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Amyloid-beta Aggregates Determination Assay

Alzheimer's disease (AD) is a neurodegenerative disease that is widely existed in the elderly, accompanied by symptoms such as memory loss, decreased cognitive ability, and emotional changes. The error folding and extracellular agglomeration of amyloid-β (Aβ) peptides cause the deposition of Aβ-like protein plaques in the brain, which are one of the important hallmarks of AD. In order to explore the aggregation process of Aβ, plenty of technologies have been applied in the past few years. Creative Biolabs has successfully developed an advanced Aβ aggregation assay platform and diverse cell models to meet your specific needs.

Isoforms of Aβ

Aβ peptide is considered to be a promising biomarker for the early diagnosis and progress of AD. The isoforms of Aβ in human cerebrospinal fluid include Aβ1–28, Aβ1-33, Aβ1-34, Aβ1-37, Aβ1-38, Aβ1-39, Aβ1-40 and Aβ1-42. The most important subtypes are Aβ1-40 and Aβ1-42 because they exist in more than 90% of plaques. Aβ1-40 is the most abundant while Aβ1-42 is easier to aggregate. A large number of genetic evidence indicates that the aggregation of Aβ1-40 and Aβ1-42 is the main reason for the progress of AD. Therefore, inhibiting Aβ self-assembly is an attractive strategy for the treatment of AD.

Introduction to Aβ Aggregation

Since Aβ peptides play an important role in senile plaque formation, exploring the structure and biochemical properties of Aβ will provide a better understanding of AD at the molecular level. Aβ monomers assemble into different forms of soluble oligomers, which then form regular fibrils. The aggregation process of Aβ is related to several factors, such as concentration, pH, and temperature. It has been reported that Aβ aggregates can produce neurotoxicity through different pathways. In addition, Aβ aggregates can be assembled from different allotypes, such as Aβ1-40 and Aβ1-42, which vary in length and concentration, and may have different toxicities.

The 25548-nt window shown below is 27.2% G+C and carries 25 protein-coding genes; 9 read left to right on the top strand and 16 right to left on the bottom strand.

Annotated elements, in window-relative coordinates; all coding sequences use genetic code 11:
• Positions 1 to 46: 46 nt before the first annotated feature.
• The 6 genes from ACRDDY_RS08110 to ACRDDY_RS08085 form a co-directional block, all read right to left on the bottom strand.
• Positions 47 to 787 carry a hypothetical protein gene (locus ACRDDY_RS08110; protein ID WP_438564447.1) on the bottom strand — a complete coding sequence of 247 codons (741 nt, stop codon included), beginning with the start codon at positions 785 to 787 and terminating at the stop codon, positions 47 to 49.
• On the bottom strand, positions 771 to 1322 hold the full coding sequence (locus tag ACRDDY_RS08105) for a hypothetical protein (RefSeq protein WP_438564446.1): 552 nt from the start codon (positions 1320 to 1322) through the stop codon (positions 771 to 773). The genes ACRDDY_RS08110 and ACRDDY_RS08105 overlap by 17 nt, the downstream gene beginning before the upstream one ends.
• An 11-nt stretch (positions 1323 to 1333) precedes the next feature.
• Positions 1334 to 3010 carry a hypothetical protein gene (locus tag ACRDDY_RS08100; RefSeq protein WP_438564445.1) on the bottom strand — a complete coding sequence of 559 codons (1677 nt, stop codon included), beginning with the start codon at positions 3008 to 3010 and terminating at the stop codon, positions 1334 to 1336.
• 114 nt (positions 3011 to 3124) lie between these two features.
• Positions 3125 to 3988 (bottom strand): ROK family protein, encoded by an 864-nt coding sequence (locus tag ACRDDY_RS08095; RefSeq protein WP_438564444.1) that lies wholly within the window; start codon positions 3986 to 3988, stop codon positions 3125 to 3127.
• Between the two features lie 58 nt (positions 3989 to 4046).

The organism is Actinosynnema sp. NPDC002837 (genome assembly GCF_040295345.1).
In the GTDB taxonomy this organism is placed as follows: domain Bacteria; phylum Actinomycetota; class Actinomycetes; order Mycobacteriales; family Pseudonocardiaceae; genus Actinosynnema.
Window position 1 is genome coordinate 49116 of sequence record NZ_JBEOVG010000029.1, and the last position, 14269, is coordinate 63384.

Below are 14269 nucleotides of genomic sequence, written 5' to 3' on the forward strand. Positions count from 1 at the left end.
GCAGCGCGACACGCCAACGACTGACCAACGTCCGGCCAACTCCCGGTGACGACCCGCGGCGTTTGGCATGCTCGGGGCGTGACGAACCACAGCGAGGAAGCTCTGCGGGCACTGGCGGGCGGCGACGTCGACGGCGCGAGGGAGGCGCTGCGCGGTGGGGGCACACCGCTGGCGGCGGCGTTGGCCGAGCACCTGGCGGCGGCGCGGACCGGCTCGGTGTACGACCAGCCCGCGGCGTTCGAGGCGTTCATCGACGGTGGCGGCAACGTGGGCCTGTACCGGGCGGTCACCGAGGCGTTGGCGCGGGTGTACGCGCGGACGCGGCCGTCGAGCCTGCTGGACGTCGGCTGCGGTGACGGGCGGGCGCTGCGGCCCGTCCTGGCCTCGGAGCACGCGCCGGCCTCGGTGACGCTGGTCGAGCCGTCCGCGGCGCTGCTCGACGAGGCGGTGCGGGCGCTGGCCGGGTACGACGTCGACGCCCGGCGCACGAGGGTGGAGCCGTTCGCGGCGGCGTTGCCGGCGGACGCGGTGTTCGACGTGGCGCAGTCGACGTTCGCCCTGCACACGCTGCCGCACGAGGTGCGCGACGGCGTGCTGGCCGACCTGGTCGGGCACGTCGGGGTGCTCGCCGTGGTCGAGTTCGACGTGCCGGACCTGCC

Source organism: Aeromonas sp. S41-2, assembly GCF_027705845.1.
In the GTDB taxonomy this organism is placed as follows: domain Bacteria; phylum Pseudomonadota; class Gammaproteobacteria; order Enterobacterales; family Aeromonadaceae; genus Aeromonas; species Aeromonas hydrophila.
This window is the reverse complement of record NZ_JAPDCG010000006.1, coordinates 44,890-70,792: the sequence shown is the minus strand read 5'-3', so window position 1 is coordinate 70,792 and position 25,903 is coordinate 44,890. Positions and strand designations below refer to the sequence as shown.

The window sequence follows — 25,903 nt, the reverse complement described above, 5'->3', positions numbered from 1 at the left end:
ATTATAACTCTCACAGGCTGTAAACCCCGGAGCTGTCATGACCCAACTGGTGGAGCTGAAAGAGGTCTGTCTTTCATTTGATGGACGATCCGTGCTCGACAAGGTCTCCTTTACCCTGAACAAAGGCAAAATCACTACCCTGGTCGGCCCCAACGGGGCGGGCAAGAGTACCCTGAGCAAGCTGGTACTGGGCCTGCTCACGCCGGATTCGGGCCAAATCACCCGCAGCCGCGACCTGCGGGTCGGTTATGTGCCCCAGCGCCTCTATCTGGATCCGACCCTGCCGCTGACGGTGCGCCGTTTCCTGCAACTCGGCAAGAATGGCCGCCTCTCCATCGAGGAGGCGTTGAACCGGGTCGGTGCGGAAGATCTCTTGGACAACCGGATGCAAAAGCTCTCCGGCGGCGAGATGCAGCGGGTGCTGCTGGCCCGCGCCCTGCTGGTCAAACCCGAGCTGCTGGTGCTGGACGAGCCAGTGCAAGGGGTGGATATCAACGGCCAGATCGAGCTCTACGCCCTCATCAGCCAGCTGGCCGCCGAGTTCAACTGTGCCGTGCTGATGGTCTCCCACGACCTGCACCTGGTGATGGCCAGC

Schematic representation of Aβ aggregation.Fig.1 Schematic representation of Aβ aggregation. (Huang & Liu, 2020)

Methods for Aβ Aggregate Determination at Creative Biolabs

The aggregation tendency of Aβ is an important factor in AD pathophysiology. Therefore, techniques to characterize, quantify and visualize different Aβ species are highly desirable.

  • Traditional methods

At Creative Biolabs, enzyme-linked immunosorbent assay (ELISA) and mass spectrometry (MS) are the most commonly used methods to detect Aβ monomers and aggregates.

  • Biosensor approaches

Creative Biolabs provides new biosensor approaches with low cost and high sensitivity such as surface plasmon resonance, localized surface plasmon resonance, electrochemistry, resonant light scattering, and speckle immunoassays.

  • Electrochemical methods

At Creative Biolabs, electrochemical methods such as cyclic voltammetry (CV), differential pulse (DP), and square wave (SW) have gradually emerged as complementary tools for studying Aβ peptide aggregation and elucidating AD mechanisms.

Different techniques have their advantages and disadvantages, and using a combination of different techniques to study Aβ aggregation will reveal optimal information. With diverse cell models and rich experience, Creative Biolabs focuses on providing the most suitable testing services for global customers, please contact us for a detailed quotation.

Reference

  1. Huang, Y. R.; Liu, R. T. The toxicity and polymorphism of β-amyloid oligomers. International Journal of Molecular Sciences. 2020, 21(12): 4477.
For Research Use Only. Not For Clinical Use.
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